The mission of Bikes for Humanity has been put into action this year like never before.
That mission, to substantially increase public access to affordable and safe bicycles while empowering self-sufficiency in bicycle maintenance and commuting, has been implemented this year at free tune-up clinics at bike fairs from Beaverton to Gresham, and everywhere in between, with over 1,000 free repairs provided for free to the Portland community at 20 events.
On Earth Day B4H was able to run two free tune-up clinics at two separate external events as well as our daily volunteer repair clinic at the shop.
Through our bike grant events and financial aid programs we have given away over 100 bikes to kids and commuters in need.
Our Chain Reaction co-op mechanics training has allowed 25 of Central City Concern clients to build their own bike, know how to maintain and repair it, and open up opportunities for employment. 6 clients have returned as volunteers to Chain Reaction, several have been able to bike to job interviews, and one gentleman is already making a living through bike deliveries on the bike he proudly built himself.
Our volunteer mechanics class has trained 70 volunteers in the full suite of bike repair and overhaul in 6 8-week sessions, with current session holding a record 20 students.
Our organization has not only been able to do more of what we do best, but also seen some changes. Most notably, Steven has retired from the organization he began over a decade ago to embark on an epic bike journey around the world. You can read about his adventures on our blog.
We have been able to bring Chris Nelson, who has been B4H’s volunteer instructor for years, as our full-time shop manager. Our location on Powell is no longer a volunteer/classroom space, but a fully equipped professional bike shop, where tune-ups, repairs, and even consignment sales by volunteer’s refurbished bikes are available to the public.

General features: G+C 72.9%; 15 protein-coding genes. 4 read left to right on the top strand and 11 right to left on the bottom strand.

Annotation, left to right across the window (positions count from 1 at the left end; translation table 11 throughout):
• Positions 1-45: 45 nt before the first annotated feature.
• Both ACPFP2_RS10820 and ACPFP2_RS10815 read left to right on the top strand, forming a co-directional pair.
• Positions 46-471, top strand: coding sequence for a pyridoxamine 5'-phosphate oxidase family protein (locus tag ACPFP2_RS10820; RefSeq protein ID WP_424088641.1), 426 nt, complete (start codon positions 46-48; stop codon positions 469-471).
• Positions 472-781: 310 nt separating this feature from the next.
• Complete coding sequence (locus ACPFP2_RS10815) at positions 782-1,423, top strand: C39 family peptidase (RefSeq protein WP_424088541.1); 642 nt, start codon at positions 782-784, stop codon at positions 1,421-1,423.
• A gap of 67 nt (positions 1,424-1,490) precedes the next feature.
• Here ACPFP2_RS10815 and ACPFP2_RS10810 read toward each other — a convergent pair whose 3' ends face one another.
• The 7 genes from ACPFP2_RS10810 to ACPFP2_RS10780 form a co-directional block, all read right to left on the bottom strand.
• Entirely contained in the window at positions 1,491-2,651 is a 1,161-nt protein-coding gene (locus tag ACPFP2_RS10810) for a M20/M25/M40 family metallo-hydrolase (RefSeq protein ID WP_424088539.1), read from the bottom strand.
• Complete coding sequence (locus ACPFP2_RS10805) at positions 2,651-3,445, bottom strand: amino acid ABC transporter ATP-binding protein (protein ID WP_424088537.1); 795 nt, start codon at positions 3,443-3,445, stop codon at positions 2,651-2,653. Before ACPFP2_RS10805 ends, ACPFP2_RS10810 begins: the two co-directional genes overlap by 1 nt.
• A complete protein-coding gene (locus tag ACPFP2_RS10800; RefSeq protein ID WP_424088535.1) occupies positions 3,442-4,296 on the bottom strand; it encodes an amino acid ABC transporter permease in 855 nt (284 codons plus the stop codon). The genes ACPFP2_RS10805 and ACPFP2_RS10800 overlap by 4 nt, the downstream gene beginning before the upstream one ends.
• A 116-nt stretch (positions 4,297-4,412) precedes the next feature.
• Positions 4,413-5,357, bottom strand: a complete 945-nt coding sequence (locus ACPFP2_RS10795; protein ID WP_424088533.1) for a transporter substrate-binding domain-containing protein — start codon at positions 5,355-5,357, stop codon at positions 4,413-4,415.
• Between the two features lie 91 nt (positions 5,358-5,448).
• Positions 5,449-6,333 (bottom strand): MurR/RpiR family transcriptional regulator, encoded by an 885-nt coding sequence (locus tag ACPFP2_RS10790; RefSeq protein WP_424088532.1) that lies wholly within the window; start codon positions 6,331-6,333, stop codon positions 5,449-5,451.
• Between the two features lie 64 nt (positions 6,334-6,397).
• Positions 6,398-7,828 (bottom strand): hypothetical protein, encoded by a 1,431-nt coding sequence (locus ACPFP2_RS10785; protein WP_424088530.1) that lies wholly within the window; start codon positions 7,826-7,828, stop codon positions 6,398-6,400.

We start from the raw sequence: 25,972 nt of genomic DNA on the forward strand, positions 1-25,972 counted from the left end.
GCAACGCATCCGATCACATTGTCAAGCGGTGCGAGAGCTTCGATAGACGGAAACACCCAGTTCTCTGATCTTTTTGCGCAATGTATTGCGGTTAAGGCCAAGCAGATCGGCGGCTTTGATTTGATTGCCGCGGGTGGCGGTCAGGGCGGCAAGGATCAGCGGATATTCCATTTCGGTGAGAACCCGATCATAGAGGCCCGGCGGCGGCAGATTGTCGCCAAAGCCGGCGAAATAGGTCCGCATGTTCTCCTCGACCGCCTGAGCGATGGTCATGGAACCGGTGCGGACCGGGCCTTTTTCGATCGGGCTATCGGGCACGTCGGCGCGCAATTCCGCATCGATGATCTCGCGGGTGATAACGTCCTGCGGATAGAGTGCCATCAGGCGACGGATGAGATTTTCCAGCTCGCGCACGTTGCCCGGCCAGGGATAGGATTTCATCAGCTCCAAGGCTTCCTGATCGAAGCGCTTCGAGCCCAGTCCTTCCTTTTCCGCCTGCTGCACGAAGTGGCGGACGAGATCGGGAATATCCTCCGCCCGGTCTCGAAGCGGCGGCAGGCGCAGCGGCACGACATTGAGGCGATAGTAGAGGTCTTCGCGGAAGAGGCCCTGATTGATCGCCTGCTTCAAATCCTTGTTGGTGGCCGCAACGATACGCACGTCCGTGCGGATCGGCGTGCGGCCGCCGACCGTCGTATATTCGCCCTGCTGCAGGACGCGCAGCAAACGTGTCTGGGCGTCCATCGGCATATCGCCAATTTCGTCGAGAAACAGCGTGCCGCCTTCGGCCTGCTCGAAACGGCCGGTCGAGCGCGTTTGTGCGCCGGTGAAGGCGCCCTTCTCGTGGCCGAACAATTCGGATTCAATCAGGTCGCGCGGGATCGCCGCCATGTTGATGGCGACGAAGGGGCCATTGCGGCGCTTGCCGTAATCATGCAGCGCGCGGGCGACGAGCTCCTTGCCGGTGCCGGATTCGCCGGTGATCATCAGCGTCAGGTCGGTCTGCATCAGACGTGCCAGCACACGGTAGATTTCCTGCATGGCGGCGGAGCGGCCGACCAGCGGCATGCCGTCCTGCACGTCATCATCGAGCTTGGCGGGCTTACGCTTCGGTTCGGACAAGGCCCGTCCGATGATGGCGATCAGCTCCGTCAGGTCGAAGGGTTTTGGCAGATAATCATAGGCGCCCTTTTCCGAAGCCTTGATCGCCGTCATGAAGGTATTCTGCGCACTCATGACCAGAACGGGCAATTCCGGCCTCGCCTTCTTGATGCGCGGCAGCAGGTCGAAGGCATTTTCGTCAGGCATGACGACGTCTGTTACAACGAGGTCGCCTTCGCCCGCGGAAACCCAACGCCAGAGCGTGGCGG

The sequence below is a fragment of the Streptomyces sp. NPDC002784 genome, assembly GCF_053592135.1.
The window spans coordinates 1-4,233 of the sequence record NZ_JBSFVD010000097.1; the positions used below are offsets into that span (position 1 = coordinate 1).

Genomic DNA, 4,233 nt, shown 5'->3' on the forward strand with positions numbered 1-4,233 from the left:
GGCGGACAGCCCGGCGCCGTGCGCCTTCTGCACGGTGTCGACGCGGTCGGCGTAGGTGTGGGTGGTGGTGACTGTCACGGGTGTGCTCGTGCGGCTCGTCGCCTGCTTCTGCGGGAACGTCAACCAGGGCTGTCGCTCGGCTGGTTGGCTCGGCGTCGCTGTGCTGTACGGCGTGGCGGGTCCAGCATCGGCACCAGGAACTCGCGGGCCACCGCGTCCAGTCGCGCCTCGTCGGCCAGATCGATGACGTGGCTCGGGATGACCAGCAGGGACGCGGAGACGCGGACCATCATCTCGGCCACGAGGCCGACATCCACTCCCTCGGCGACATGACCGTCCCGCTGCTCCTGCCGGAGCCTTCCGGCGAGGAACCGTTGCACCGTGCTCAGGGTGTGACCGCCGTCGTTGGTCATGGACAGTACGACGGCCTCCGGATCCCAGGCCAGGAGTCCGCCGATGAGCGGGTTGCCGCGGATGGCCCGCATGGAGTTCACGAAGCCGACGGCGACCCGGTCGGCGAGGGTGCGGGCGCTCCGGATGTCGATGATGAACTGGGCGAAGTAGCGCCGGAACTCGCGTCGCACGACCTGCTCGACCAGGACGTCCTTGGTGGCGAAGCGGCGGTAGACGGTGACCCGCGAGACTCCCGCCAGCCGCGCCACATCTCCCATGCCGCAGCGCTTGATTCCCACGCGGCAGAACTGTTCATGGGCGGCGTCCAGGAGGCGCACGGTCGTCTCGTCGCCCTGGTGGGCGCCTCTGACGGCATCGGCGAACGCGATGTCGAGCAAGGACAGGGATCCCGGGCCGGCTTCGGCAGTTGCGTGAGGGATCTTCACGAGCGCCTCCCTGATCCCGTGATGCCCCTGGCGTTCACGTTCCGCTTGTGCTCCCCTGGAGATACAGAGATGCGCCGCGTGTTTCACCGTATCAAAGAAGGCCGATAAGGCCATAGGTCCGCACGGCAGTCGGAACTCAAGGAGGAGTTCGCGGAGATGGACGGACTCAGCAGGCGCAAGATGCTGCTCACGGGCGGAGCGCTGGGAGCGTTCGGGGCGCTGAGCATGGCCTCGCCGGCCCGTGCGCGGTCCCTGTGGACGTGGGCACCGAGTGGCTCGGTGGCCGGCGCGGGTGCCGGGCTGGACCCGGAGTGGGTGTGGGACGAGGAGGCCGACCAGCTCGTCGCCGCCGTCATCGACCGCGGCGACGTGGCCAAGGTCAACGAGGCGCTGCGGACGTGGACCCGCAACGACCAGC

We have also been able to hire our programming coordinator, Scott Anselmo, to run the shop the other half of the week, allowing him to focus full-time on Bikes for Humanity.
We could estimate the number of bike donations that have been turned into safe, working commuting machines instead of scrap metal and trash, along with the number of volunteer hours logged in conjunction with all of these milestones, but it would not be precise, for there’s always the squeak of brakes on the wind, which means only one thing: someone needs a break adjustment, and that’s where our precision is needed. We do know we have made over 1,000 bikes more rideable, or rideable at all, as a service for the community, and granted over 125 bikes that otherwise were not in use or working condition to people who need them.
This year has been a testament to the power of volunteers, and the need for our organization, and its mission and work, in Portland.
To make sure Bikes for Humanity can continue into 2016 with this momentum WE NEED YOUR HELP. Slow shop sales have made it clear that our organization needs public support to continue running through the winter. While Steven was volunteering full-time for the organization we were able to proliferate without fundraising.
However, that model has changed, and we need the financial support of everyone who believes in our mission and programming. And since we live in Portland, we know that support exists, but not everybody knows about us.
That’s why we need your help in spreading the word of our work and our needs, and to contribute whatever you can to our year-end fundraising efforts!